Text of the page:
The Effects of Cognitive Remediation on Cognitive Function in Remitted Bipolar Disorder - a Proof of Concept Study (REMEDI)
Cognitive remediation (CR) is a new psychological treatment, which aims to improve cognitive function and coping skills. Several studies have recently demonstrated that CR improves cognitive and occupational function in patients with schizophrenia and with depression (e.g. Wykes et al 2007, Elgamal et al 2007). However, it is unclear whether CR improves cognitive and socio-occupational function in individuals with bipolar disorder (BD) and, if so, what impact this might have on these people's abilities in terms of work, coping strategies, quality of life, and everyday safety.
The aim of the present PhD study is to investigate if CR has beneficial effects on cognitive and socio-occupational function in patients with previous mania and depression who experience persistent cognitive difficulties. Such effects would suggest implementation of CR in future treatment of bipolar disorder in order to facilitate the patients' ability to cope with the responsibilities related to work and everyday life. The hypotheses of the present study are that CR (in comparison to standard treatment) will 1) improve verbal learning and recall; and 2) improve sustained attention, executive function and psychosocial function.
|Study Design:||Allocation: Randomized
Endpoint Classification: Efficacy Study
Intervention Model: Parallel Assignment
Masking: Single Blind (Investigator)
Primary Purpose: Treatment
|Official Title:||The Effects of Cognitive Remediation on Cognitive Function in Remitted Bipolar Disorder - a Proof of Concept Study (REMEDI)|
- Enhance verbal learning and memory as reflected by increase in Rey Auditory Verbal Learning Test (RAVLT) total learning scores and recall [ Time Frame: Baseline and weeks 12 and 26 ] [ Designated as safety issue: No ]We expect a clinically relevant difference in the change between groups to be at least 4 points on RAVLT total scores.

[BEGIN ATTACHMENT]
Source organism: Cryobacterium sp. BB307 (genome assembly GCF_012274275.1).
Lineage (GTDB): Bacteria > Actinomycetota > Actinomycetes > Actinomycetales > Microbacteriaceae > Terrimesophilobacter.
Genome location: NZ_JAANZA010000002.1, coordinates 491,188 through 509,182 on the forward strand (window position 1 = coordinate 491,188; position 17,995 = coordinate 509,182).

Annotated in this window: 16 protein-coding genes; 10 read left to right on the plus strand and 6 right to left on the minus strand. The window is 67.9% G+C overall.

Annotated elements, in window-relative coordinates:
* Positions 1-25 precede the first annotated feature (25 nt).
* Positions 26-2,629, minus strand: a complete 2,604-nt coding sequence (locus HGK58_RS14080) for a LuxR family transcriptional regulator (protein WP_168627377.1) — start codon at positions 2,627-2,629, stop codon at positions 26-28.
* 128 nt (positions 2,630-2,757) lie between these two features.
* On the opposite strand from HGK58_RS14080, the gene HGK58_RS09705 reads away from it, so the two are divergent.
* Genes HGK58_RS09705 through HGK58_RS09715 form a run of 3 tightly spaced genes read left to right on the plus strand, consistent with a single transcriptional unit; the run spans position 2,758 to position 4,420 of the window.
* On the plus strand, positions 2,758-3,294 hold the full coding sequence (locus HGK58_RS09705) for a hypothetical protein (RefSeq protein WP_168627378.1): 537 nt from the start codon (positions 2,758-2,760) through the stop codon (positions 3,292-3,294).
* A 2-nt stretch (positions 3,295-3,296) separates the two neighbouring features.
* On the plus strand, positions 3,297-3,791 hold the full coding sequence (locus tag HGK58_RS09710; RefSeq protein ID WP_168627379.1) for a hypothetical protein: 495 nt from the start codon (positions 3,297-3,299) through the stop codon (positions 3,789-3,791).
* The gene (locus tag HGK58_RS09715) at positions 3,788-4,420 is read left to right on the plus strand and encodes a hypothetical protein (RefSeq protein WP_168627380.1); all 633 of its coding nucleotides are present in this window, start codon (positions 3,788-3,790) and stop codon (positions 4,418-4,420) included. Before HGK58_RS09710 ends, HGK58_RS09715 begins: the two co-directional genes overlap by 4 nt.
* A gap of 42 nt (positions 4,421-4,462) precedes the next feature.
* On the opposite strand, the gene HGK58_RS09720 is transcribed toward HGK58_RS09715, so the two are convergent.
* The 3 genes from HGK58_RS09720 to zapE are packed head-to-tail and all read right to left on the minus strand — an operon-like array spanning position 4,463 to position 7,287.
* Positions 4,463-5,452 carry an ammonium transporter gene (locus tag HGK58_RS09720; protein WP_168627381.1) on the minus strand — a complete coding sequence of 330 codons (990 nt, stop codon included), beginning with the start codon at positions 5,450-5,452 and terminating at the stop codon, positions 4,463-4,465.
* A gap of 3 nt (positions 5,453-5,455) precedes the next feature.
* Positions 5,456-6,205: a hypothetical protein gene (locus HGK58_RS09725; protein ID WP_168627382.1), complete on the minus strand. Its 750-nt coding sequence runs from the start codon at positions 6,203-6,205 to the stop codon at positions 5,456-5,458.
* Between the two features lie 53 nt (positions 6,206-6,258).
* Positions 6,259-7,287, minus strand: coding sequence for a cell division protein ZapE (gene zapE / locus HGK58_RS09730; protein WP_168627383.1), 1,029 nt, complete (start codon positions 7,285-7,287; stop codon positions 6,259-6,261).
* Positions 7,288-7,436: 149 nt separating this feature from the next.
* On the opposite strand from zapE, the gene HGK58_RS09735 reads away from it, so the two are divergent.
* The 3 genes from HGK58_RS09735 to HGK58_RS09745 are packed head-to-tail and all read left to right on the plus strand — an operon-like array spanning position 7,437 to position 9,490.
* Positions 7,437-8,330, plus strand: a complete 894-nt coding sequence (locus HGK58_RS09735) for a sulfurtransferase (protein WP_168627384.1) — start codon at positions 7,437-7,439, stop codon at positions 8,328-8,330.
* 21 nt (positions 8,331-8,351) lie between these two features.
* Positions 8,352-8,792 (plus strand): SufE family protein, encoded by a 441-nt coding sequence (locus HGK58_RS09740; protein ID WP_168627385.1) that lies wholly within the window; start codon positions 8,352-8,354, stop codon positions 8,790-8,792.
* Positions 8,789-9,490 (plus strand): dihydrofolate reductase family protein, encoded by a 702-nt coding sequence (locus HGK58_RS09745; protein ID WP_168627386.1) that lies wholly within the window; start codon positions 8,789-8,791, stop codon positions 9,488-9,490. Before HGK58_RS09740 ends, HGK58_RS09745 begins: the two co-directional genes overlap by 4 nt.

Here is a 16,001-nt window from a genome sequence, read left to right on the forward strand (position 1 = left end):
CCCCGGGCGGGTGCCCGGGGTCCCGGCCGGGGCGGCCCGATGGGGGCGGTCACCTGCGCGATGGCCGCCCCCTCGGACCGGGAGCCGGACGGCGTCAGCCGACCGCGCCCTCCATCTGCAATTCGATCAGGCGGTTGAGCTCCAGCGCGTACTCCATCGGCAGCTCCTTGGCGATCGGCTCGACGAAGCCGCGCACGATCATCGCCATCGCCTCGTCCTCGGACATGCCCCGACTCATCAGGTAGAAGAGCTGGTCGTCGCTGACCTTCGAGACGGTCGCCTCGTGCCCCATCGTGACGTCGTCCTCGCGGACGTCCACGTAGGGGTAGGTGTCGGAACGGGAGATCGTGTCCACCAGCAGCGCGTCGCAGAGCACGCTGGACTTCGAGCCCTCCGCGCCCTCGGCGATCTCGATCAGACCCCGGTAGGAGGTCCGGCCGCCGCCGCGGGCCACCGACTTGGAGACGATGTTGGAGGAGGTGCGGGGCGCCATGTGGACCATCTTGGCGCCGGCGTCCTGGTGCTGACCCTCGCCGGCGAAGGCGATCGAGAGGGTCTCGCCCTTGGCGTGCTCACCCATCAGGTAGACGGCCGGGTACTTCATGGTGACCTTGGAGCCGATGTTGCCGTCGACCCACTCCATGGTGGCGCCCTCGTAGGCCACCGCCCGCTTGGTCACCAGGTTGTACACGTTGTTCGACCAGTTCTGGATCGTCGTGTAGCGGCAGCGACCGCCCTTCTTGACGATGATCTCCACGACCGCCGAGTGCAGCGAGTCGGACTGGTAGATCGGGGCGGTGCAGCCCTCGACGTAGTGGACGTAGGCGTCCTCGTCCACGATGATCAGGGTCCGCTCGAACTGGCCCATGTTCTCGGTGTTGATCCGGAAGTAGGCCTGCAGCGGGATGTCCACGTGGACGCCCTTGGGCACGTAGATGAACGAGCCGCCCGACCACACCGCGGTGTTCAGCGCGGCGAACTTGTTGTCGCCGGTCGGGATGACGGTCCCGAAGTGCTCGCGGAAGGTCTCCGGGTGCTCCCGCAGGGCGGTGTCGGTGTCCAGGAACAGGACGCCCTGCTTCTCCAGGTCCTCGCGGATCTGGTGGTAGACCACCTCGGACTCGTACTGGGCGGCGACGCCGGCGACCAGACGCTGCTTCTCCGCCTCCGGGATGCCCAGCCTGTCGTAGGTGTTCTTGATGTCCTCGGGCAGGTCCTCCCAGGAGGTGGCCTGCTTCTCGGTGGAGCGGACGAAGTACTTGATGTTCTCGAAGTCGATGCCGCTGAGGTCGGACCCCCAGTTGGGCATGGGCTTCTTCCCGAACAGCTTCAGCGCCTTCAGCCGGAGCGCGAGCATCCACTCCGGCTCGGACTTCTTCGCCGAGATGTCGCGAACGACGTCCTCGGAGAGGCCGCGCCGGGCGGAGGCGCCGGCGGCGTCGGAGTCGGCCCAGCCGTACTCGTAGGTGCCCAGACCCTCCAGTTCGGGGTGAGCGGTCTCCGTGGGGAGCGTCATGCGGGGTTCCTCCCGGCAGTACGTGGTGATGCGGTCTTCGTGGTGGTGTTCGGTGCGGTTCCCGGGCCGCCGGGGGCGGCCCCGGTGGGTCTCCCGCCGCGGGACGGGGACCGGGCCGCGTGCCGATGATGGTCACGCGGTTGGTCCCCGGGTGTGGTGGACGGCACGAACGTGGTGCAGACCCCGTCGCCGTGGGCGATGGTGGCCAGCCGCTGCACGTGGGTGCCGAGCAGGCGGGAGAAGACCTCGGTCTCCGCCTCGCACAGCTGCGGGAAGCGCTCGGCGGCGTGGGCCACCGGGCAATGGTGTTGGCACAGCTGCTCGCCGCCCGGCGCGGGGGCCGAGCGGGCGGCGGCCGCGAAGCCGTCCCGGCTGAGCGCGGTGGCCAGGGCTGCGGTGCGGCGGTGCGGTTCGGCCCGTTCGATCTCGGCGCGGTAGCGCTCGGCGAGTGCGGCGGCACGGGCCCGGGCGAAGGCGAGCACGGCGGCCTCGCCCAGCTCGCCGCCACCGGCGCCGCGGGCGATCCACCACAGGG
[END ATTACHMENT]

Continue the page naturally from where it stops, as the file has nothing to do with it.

- Improve sustained attention [ Time Frame: Baseline and weeks 12 and 26 ] [ Designated as safety issue: No ]Increase total scores of sustained attention measured with the Rapid Visual Information Processing (RVP) test from baseline to post treatment (week 12)
- Improve executive function [ Time Frame: Baseline and weeks 12 and 26 ] [ Designated as safety issue: No ]Increase total scores of executive function measured with the Trail Making Test (TMT) part B from baseline to post treatment (week 12)
- Increase psychosocial function [ Time Frame: Baseline and weeks 12 and 26 ] [ Designated as safety issue: No ]Increase psychosocial function measured with Functional Assessment Short Test (FAST) total scores from baseline to post treatment (week 12)
|Study Start Date:||August 2011|
|Study Completion Date:||January 2014|
|Primary Completion Date:||January 2014 (Final data collection date for primary outcome measure)|
Active Comparator: Active Group
This group receives cognitive remediation in groups (each group consisting of 6-8 subjects)
Other: Cognitive Remediation
All subjects will complete an MR brain scan, blood test, saliva test, and a neuropsychological battery of manual and computerised tests at baseline, at week 12 (end of active treatment) and week 26 (follow-up). Subjects randomly allocated to an active group will participate in a 12-week group-based cognitive remediation programme once a week for two hours. The waiting list group continues treatment as usual.
No Intervention: Waiting List
Patients randomized to the waiting list group continues standard treatment and will be offered a course of cognitive remediation upon completion of participation provided that they still meet the inclusion criteria.
Please refer to this study by its ClinicalTrials.gov identifier: NCT01457235
|Psychiatric Centre Copenhagen, Rigshospitalet, Denmark|
|Copenhagen, Denmark, 2100|
|Principal Investigator:||Kamilla W Miskowiak, Dr||Psychiatric Centre Copenhagen, Rigshospitalet, Denmark|